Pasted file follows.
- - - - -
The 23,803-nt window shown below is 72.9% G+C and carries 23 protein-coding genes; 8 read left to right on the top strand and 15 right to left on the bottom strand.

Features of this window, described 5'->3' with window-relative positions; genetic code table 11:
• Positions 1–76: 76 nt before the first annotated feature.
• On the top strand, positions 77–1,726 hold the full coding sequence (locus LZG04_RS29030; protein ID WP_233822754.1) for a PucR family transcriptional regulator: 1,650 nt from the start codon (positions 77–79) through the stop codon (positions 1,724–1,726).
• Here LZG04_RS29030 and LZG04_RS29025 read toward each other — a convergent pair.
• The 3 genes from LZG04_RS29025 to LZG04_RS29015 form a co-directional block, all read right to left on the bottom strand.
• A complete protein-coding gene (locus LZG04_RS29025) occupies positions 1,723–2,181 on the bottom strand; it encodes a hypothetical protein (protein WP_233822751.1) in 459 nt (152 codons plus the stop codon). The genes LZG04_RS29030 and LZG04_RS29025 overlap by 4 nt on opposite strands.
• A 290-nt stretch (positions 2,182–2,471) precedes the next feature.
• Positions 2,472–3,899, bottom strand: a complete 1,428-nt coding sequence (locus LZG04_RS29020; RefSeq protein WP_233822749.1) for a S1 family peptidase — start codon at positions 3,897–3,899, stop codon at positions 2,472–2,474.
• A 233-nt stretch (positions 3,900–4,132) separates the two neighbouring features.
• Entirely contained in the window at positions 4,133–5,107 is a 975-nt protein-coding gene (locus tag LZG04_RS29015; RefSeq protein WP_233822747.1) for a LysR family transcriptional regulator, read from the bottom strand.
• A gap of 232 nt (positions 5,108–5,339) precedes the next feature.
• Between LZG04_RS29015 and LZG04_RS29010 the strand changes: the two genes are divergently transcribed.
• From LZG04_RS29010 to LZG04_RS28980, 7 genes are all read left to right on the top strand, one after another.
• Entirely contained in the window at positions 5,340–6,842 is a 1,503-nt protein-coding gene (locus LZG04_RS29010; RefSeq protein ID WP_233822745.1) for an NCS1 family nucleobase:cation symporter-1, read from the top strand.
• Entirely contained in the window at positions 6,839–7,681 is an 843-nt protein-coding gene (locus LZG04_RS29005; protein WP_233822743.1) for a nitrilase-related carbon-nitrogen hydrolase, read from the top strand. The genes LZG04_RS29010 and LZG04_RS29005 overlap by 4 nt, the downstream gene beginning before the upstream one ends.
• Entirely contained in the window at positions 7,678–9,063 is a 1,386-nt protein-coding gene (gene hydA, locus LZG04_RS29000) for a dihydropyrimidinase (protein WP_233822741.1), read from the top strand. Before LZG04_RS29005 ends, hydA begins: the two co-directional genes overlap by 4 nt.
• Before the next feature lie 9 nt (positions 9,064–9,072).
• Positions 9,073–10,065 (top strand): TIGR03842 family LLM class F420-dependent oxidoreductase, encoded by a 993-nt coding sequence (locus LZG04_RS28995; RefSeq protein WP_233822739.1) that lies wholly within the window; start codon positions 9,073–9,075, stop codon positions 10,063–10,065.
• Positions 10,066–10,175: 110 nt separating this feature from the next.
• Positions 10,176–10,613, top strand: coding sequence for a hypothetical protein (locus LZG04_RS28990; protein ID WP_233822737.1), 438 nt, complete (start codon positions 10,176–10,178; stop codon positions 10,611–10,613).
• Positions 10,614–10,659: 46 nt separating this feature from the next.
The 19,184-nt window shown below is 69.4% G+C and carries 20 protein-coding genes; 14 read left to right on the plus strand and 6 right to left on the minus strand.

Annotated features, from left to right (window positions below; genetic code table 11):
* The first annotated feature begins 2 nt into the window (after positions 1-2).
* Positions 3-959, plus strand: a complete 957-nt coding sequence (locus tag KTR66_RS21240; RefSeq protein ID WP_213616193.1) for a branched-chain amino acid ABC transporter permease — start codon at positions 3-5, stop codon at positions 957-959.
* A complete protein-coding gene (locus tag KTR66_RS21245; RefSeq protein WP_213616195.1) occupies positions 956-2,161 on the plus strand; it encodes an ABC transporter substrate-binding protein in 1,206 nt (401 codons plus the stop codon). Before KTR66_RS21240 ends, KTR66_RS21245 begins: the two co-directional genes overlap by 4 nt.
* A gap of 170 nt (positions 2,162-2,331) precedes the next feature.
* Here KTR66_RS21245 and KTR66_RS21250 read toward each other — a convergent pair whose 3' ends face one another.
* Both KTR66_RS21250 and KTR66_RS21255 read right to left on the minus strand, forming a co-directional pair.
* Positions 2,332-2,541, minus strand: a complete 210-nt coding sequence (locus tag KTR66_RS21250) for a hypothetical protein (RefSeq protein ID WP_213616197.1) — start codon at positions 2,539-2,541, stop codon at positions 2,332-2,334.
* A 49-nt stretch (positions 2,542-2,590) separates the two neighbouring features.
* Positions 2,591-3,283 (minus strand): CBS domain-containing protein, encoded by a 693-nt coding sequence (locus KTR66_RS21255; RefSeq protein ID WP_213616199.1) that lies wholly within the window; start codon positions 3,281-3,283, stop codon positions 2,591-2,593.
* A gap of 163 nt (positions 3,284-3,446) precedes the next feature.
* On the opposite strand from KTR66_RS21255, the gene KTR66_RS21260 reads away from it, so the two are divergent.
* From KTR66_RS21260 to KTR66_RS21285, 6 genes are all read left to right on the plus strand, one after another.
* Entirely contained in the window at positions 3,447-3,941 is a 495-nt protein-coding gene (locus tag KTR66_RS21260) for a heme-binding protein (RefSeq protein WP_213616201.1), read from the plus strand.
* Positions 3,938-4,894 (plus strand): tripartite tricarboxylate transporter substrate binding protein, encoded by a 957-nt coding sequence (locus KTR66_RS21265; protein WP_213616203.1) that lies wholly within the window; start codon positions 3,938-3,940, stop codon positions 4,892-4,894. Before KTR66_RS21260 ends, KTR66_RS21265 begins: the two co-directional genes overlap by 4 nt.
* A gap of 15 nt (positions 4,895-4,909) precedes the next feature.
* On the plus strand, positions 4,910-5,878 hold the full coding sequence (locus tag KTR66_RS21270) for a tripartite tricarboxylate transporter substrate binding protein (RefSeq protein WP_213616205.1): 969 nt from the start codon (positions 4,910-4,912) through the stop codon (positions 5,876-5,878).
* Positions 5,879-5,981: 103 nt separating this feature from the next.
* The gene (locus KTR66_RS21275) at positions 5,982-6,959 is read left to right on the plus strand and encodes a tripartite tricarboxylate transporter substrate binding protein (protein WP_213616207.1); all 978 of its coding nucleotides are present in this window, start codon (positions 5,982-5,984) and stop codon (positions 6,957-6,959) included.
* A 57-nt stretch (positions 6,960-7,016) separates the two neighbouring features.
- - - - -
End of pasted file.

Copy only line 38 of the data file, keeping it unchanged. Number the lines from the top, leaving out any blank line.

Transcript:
* Positions 3,938-4,894 (plus strand): tripartite tricarboxylate transporter substrate binding protein, encoded by a 957-nt coding sequence (locus KTR66_RS21265; protein WP_213616203.1) that lies wholly within the window; start codon positions 3,938-3,940, stop codon positions 4,892-4,894. Before KTR66_RS21260 ends, KTR66_RS21265 begins: the two co-directional genes overlap by 4 nt.